Permanent hearing loss at birth annually affects 24,000 infants in the USA; that is, 6 infants per 1,000 will have a hearing loss in at least one ear that will affect communication, cognition, and educational development. In March 1993, the National Institute of Health’s 15 member non-Federal panel developed a consensus statement, which recommended that all newborns be screened for hearing loss before being discharged from the hospital. They further cautioned that 20 to 30 percent of hearing loss in children occurs during infancy and early childhood. Consequently, the panel recommended a continuance of hearing screening at intervals throughout early childhood.
The American Academy of Pediatrics also recommended that a hearing screening be done on every baby shortly after birth. Hearing loss occurs in newborn infants more frequently (6 in 1,000 births) than any other health condition for which newborn screening is already required throughout the U.S. Currently, 38 states plus the District of Columbia perform universal infant screening at birthing centers, 4 states have voluntary screening, and 8 states have no legislation requiring newborn hearing screening.
With the advent of newborn hearing screening, congenital hearing loss is being identified in children prior to 3 months of age! This is a huge difference from the mid to late 1990’s when the average age of identification in the United States was 2 1/2 to 3 years, well past the critical period for speech and language development. Hence, the importance of early childhood development is even more critical for a child with a hearing loss. Early diagnosis and intervention of hearing loss can mean the difference between toddlers entering school with severe language and concept delays versus children with age appropriate language and concept development. We all want our children to get off to a good start. Early hearing screening paves the way for children to be able to begin life on an equal footing with their hearing peers. Recent research indicates that children whose hearing losses are identified in the first 6 months of life, and who received intervention services, developed language within the normal range.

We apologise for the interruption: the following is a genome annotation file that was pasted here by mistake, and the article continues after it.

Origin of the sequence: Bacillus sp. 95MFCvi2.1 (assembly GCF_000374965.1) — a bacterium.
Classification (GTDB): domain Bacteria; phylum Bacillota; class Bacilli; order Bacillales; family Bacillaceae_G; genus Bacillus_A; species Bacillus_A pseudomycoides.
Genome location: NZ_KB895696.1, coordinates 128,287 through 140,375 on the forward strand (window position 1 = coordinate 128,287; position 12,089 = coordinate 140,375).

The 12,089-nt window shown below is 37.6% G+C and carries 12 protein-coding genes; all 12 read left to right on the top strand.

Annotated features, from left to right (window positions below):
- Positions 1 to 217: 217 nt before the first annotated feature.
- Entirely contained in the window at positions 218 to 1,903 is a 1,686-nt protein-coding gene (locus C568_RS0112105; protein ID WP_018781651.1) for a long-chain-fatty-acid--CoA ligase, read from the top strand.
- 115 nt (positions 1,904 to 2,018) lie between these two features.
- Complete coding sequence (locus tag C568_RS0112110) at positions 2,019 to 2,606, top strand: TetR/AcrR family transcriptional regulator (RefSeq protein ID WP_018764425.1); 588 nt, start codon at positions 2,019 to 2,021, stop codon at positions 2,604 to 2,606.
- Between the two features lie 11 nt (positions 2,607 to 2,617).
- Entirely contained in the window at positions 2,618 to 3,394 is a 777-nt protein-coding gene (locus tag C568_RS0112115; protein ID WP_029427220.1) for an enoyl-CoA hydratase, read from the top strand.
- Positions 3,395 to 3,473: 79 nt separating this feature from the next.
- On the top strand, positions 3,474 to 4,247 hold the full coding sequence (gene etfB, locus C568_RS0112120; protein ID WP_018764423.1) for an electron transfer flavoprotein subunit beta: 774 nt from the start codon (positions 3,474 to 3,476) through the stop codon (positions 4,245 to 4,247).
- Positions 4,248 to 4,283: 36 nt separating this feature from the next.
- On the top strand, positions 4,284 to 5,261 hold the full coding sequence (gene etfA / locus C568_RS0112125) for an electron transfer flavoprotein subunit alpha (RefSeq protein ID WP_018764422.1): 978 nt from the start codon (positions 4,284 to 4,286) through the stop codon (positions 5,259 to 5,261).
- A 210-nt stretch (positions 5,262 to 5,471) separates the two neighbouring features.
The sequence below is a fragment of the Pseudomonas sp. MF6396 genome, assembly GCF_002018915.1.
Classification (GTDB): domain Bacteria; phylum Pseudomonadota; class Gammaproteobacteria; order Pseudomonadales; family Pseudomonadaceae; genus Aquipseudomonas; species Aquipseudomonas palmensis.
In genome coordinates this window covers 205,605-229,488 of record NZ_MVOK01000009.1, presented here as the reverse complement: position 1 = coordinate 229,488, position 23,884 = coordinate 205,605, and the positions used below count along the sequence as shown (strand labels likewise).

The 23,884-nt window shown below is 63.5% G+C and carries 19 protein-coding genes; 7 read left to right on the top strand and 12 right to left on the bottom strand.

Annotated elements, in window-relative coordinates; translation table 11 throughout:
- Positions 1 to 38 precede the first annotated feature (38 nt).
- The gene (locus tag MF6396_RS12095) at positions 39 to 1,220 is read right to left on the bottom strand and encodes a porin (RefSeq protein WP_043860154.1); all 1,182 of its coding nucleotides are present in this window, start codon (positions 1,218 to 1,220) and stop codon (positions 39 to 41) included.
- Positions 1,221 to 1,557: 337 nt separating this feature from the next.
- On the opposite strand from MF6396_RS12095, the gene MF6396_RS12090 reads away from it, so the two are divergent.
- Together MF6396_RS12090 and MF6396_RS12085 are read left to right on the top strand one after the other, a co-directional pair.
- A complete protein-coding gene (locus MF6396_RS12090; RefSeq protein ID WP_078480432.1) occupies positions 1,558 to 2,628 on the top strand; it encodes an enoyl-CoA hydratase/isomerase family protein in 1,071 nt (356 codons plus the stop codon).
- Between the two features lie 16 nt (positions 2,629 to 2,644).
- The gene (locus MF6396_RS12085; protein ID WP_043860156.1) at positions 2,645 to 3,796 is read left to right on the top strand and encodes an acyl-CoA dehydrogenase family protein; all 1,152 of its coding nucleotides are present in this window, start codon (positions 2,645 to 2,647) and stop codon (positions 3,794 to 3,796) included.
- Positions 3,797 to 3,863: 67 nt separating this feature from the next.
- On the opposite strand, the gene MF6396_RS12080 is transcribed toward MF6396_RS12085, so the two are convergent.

Early Intervention is a coordinated and comprehensive system of programs, services, and resources that are designed to meet the physical, intellectual, language, speech, social and emotional needs of children from birth to three years who have been identified as having a developmental delay or who are at risk for developing a delay.
The Early Intervention system of services is provided under Part C of the Individuals with Disabilities Education Act (IDEA). This law encourages states to develop coordinated programs of Early Intervention services for children with disabilities from birth to age three years and to ensure that the children and their parents have the same legal right to a free and appropriate public education (FAPE) as children that do not have disabilities.
Early Intervention services provide families with the information and support they need to maximize their child’s overall development. Early Intervention services from qualified, experienced professionals can help you understand your child’s hearing loss. You will learn about your child’s strengths and needs and ways to help your child develop. You will discover that you and your family play an important role in your child’s development. You are your child’s teacher. You are the “expert” on your child. The choices you make will be yours and they will be made with confidence because they will be informed decisions.
You may have already been contacted about Early Intervention services. If you have not and you wish to know more about early intervention services in your area you may contact BEGINNINGS for more information and referral to a program.